How produce is providing the ‘lite’ side of the rich fare.
Southern cooking isn’t only about fried okra anymore. These days, top-flight, world-class chefs are creating delicious meals that put produce front and center.
Among the vegetables most synonymous with Southern cuisine are tomatoes, squash, okra, sweet potatoes, corn, green beans, pole beans, peas, eggplant, collard greens, Vidalia onions, and cabbage.
“Vegetables in Southern cooking have never been more exciting,” says Ralph Brennan, principal of the Ralph Brennan Restaurant Group in New Orleans. “Heirloom vegetables are extremely prevalent. Cooking techniques beyond stewing have been embraced, and the produce aisles at grocery stores have a more nuanced and abundant selection of southern greens.”
Today, Brennan continues, diners see a lot of fermentation and preservation from chefs. “People are appreciating the natural flavor of vegetables. One theory I have is with the many well-publicized diets that so many folks are on these days, people actually learned how to cook vegetables properly and appreciate the natural flavors.”
“From classic recipes like fried green tomatoes to succotash, all the classics are getting fresh makeovers with upgraded pairings.”
— Jesse Gideon, Fresh To Order
Brennan says one of the exciting things happening of late is a new guard of Southern chefs who excel at achieving the flavor profiles they desire with ingredients like okra, collards and black-eyed peas “while still preserving the integrity of the vegetable — the freshness.”
Brennan encourages his chefs to use quicker cooking techniques such as pot-blanching and sous-vide. At Brennan’s in New Orleans, Chef Slade Rushing serves a bacon roasted okra alongside a grilled pork porterhouse and creamed corn from Husser, LA-based Covey Rise Farms. Chef Slade roasts the okra, which blisters the outside while the inside develops a nice green bean-like texture.
“The sliminess typically associated with okra just disappears. The poached foie gras sauce then takes this Southern-inspired dish to a whole other level,” he says.
Chef Danny Trace at Brennan’s of Houston is achieving great success with Southern produce. Houston has certainly embraced vegetables beyond okra recently, and people are looking for new ways to eat Southern food in a lighter way — without the heavy sauces and deep-fried dishes.”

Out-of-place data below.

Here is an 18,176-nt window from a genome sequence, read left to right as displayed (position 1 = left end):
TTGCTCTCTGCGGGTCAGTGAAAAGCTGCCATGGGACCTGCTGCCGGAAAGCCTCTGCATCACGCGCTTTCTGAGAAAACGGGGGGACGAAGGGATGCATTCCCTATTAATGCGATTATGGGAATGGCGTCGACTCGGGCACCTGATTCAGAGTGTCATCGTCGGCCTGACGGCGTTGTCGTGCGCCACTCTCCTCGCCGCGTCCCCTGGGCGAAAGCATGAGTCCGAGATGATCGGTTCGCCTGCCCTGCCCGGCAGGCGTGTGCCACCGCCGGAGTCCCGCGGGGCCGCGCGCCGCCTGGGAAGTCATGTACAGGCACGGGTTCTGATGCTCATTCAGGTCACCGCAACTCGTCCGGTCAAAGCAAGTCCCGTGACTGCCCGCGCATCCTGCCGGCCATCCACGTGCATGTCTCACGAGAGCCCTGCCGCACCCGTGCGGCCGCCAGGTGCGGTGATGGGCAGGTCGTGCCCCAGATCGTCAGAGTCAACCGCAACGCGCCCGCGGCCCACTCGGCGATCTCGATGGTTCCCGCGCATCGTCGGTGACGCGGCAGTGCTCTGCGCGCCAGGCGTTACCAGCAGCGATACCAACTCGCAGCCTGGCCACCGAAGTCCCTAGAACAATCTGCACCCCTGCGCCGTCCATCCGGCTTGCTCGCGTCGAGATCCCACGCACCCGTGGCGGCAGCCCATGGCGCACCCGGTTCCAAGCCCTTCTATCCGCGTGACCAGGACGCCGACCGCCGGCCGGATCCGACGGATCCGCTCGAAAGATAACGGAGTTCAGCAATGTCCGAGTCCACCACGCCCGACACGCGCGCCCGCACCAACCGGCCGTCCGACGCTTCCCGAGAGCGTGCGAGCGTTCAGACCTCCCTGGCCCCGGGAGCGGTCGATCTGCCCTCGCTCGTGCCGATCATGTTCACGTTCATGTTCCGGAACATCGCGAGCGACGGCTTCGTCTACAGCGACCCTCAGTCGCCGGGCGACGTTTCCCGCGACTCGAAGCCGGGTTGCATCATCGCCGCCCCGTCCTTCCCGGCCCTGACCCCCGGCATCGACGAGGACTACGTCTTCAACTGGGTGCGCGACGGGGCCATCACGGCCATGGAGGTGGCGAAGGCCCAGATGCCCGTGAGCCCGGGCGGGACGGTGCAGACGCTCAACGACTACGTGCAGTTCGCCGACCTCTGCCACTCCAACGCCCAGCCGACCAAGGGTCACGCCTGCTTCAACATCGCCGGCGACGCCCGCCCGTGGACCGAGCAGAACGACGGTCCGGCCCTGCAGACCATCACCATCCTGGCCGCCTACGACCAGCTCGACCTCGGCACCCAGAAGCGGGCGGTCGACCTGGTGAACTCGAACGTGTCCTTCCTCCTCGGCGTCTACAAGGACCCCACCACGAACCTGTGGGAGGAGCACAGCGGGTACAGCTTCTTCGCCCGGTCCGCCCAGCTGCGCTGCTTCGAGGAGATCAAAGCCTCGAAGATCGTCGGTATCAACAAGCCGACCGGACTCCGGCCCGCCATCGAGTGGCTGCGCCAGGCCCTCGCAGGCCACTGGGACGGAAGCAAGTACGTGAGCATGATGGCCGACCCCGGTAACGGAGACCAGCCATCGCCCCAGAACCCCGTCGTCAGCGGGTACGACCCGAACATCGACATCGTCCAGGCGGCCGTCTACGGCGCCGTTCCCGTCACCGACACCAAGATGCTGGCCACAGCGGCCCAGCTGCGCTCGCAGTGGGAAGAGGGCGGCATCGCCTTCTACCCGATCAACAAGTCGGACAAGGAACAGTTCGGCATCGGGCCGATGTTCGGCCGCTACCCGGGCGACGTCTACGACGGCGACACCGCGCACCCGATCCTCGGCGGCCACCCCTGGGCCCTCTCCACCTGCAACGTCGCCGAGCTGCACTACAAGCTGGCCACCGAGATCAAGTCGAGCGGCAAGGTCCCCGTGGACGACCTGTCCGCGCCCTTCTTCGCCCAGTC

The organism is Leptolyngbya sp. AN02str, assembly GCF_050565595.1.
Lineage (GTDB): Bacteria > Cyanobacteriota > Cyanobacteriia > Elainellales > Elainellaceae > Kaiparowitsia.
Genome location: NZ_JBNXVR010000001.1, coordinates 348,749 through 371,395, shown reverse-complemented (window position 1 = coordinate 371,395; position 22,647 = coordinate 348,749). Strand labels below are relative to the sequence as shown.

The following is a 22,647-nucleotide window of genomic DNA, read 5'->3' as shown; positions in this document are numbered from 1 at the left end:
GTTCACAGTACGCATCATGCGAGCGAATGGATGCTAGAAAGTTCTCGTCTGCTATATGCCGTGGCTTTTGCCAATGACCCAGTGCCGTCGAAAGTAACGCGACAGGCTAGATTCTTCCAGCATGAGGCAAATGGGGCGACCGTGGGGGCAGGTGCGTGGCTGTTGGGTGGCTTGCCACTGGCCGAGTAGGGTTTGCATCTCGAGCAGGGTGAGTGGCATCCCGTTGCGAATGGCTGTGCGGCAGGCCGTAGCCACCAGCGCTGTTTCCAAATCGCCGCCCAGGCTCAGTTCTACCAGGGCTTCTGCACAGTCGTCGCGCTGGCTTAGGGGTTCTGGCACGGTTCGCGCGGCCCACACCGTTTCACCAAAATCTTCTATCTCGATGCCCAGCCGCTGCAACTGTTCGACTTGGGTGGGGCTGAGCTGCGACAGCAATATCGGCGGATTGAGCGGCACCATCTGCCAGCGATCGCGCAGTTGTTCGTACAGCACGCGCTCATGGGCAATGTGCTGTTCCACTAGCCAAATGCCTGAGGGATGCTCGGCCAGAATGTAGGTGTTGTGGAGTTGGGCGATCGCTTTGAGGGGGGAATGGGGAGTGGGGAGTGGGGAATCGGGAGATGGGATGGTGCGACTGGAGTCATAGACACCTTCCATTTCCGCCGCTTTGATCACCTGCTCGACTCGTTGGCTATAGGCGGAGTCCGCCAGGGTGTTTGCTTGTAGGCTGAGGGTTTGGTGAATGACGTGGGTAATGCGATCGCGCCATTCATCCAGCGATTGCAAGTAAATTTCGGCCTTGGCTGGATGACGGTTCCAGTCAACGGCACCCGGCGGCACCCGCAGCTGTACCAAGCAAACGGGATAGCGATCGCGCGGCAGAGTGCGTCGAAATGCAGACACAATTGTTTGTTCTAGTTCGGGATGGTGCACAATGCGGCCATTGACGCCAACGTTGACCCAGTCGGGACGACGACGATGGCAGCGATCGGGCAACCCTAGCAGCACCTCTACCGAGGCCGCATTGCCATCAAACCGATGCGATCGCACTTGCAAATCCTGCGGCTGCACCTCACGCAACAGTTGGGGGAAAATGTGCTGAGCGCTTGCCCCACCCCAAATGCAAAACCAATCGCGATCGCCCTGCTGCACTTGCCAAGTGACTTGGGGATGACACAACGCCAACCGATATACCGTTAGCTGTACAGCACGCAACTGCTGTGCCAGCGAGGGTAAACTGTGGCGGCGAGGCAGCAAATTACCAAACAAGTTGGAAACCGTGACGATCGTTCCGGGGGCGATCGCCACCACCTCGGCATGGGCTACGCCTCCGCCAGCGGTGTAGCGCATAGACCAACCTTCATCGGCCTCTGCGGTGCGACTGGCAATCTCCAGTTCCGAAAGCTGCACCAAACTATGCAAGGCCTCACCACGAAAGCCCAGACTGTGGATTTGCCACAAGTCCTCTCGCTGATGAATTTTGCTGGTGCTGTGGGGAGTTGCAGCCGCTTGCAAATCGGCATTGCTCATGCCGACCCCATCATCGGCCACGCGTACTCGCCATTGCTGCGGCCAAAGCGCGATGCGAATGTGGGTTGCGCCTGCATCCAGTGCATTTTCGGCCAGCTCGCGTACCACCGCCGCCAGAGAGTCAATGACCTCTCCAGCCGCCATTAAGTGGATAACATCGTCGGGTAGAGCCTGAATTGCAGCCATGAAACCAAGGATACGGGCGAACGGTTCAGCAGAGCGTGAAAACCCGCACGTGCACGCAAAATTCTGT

Brennan’s of Houston offers a nightly vegetarian prix fixe menu called “Digging Texas Creole,” featuring local Texas produce. During dinner, the two-course meal includes an appetizer and entrée. At brunch and lunch, a produce-driven dessert is also available. Past dishes have included:
Beet & Blueberry Soup – crispy sweet potato chips and Chevre Crème fraîche.
Covey Rise Watermelon Salad – cayenne-spiced Marcona almonds, Texas feta, Red Oak greens, ginger-glazed dates and Caribbean daiquiri vinaigrette.
Digging Texas Creole Tart – Farmer’s Summer squash, roasted eggplant, charred peppers and Lone Star Chevre in crispy pastry served over smoked Creole tomato sauce.
Honey Butternut Squash Soup – cayenne pepitas, allspice crème fraîche.
Southern Vegetable Garden – okra and tomato, Poblano cheddar grits, stewed lima beans, charred onion braised collard greens, fire roasted beets and chow chow.
Louisiana Satsuma Sorbet – pistachio biscotti and ginger Turbinado sugar.
Rooted in Vegetables
“The South has always been rooted in vegetables,” notes Jesse Gideon, consulting chef with Fresh To Order in Alpharetta, GA, a professed “fast fine” concept. He points to the region’s “fantastic favorable growing seasons and a long, proud history that allows and demands respect for vegetables.”